Do we need a hegemon?
The world systems theory, espoused by Immanuel Wallerstein, identified a number of hegemonic world powers, which had emerged one after the other since the 16th century, to dominate the international system for about a century, then declined and was replaced by another hegemon through a hegemonic war, that is a “world war.” According to exponents of this approach, the international system came under the influence of Spain in the 16th century, Portugal in the 17th, Britain in the 18 and 19th centuries, and the U.S. since the end of World War II. Wallerstein has also been arguing since the 1980s that the U.S. hegemony is in decline.
Then came the hegemonic stability theory, arguing that the existence of a hegemonic power was crucial to sustain stability in the international system. Accordingly, a hegemonic state would use its economic, political, military, and technological capabilities to enforce the norms and rules of the international system through coercion or mostly persuasion. The crucial part of the argument is other states would somewhat voluntarily accept the hegemony of the hegemonic power over the system, since it is perceived as beneficial, or at least useful for the security and stability of the whole system.
The U.S. has maintained its supremacy at least in two fields since the end of the Cold War. It is still the leading country in terms of power capabilities. According to the Stockholm International Peace Research Institute, the U.S. made 37 percent of the world military expenditures in 2013, while its nearest rival China only reached to 11 percent. The International Monetary Fund figures show the U.S. was still the largest economy in the world in 2013, though soon to be overtaken by China. Finally, the U.S.’s soft power in terms of cultural permeation and voluntary acceptation of influence is much more widely spread than any other country in the world.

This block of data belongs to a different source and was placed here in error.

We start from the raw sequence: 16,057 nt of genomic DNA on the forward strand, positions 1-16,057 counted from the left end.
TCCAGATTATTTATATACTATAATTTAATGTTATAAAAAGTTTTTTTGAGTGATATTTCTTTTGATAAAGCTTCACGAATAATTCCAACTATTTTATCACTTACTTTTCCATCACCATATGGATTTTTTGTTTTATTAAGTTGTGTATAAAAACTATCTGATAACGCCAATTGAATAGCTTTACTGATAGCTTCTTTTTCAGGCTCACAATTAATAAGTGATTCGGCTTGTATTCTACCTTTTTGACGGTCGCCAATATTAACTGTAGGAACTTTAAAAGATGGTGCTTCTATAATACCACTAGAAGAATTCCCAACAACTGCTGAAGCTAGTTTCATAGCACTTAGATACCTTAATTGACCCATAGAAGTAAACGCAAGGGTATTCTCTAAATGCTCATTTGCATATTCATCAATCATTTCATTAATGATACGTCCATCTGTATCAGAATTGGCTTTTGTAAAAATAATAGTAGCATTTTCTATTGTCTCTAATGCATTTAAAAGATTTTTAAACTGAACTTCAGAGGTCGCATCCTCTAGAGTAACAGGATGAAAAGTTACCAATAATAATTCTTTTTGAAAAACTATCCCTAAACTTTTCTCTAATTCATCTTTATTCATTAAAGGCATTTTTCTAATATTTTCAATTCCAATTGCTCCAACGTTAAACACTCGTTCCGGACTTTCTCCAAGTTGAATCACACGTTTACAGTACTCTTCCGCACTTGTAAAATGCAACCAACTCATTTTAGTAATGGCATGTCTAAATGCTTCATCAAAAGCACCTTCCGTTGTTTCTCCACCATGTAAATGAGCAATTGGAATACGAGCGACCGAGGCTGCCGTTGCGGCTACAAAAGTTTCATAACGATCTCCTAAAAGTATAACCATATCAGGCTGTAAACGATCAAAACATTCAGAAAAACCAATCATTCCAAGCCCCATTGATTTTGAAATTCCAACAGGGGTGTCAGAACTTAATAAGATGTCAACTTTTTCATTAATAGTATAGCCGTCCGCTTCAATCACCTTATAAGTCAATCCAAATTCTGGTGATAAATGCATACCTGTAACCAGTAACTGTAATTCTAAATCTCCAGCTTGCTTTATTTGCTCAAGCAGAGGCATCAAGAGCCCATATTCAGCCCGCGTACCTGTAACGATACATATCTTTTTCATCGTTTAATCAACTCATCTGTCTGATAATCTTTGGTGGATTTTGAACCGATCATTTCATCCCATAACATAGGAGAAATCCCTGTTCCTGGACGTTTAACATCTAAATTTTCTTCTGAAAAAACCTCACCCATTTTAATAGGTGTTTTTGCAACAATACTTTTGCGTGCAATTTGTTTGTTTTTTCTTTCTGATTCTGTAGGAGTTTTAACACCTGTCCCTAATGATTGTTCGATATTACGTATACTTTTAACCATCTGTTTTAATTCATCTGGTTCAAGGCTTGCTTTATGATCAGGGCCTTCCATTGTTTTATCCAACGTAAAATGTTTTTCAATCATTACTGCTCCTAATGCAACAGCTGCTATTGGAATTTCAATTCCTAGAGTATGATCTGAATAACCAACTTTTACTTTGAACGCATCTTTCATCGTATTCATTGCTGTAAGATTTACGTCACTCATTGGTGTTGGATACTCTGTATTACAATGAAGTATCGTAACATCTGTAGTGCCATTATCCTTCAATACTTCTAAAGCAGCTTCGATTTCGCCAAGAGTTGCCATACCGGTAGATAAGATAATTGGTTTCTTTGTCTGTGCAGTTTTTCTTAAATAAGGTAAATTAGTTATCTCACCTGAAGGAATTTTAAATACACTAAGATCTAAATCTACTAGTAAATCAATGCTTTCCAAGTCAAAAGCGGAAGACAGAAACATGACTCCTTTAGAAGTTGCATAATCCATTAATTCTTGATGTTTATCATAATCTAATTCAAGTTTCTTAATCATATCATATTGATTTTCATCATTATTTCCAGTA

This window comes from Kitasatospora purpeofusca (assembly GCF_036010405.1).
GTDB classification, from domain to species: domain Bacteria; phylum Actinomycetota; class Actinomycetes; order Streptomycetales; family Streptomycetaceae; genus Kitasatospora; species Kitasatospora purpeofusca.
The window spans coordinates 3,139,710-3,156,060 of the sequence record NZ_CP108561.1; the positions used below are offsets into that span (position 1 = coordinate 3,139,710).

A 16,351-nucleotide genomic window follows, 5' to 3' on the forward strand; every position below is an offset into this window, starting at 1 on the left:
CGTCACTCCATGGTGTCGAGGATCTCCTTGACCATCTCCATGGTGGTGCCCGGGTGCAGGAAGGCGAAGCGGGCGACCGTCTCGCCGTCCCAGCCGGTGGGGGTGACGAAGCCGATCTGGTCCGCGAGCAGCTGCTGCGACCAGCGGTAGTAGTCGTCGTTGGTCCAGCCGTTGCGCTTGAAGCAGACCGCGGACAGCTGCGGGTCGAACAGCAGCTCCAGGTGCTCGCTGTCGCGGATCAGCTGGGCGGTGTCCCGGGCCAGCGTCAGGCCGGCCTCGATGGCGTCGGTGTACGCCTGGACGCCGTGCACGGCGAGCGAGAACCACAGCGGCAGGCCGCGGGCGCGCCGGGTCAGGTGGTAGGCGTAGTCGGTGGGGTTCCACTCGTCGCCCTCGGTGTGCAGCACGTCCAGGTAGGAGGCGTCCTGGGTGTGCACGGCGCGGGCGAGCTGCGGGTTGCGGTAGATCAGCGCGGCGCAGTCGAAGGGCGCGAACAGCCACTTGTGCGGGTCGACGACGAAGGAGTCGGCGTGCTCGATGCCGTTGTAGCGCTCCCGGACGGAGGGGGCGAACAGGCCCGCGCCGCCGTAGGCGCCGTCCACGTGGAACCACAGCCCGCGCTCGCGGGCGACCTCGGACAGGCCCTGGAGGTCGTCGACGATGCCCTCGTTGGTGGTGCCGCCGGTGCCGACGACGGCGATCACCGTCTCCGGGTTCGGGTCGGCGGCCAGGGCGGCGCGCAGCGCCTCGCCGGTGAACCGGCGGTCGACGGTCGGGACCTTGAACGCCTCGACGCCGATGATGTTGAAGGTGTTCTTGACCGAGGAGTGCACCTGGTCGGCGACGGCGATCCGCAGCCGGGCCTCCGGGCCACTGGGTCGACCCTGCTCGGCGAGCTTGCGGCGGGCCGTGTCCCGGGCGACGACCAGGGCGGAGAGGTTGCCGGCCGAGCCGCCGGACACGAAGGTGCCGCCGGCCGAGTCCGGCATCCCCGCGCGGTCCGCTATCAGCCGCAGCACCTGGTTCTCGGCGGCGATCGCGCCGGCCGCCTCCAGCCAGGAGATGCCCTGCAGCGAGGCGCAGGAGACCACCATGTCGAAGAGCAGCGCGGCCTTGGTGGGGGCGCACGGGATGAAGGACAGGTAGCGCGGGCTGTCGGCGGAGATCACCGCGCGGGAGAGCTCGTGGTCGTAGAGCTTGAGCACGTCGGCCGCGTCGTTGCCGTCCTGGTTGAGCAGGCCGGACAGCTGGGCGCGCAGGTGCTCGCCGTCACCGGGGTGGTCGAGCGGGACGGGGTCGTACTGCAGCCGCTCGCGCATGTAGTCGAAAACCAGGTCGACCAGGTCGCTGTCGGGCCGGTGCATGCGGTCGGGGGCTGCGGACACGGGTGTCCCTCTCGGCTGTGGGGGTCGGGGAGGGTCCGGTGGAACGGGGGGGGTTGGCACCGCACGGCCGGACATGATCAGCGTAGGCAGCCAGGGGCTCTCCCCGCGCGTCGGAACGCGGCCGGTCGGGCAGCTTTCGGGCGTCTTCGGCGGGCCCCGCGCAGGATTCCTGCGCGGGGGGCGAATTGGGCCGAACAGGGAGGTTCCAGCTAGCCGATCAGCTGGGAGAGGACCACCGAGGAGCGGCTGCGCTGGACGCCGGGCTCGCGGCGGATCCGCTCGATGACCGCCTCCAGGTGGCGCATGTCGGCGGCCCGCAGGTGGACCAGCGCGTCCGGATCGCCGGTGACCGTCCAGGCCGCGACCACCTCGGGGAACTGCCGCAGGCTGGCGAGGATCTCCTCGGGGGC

In terms of commitment, the U.S. has, until recently, continued to play a leadership role globally and provided security guarantees to its allies. Recently, President Barack Obama reassured allies about his commitment to the Asia-Pacific region by signing several agreements to expand U.S. military, economic and political relations with Japan, South Korea, Malaysia and the Philippines. He also reminded of the importance of the idea of “collective security” following the Russian invasion of Crimea. Yet, these are not enough to quell the suspicions about the U.S.’s credibility in world politics.
Clearly, the U.S. since Obama came to power has chosen to focus on domestic issues and slowly withdraw from its attempted world leadership role during the Bush Administration. First, it withdrew its troops from Iraq; and Afghanistan is on the way. The U.S. presence in the Middle East has been downsized. Even though it is still engaged in trying to find solutions to the Israeli-Palestinian conflict, Cyprus problem, and Iranian nuclear program, it is clear the U.S. is refraining from using its military capabilities in the region.
Its intention to transfer its responsibilities in Europe to the Europeans is also known, as its aim to focus on the Asia-Pacific, where China is rising as a challenger to the U.S. hegemony. Under the circumstances and faced with backing down from Obama’s red line in Syria and showing weakness on the face of Russian aggression in Crimea, the Obama administration’s hands-off policy has sparked debates regarding the decline of the U.S. hegemony and more crucially its commitment to world security and stability.
Though some cherish the decline of U.S. global power, others remind us of the hegemonic stability theory and the days of the interwar period in the 1920s and 30s when there was no clear hegemon and the world was rushing toward another global war. While it is difficult to predict the future, it is certainly worthwhile to debate it.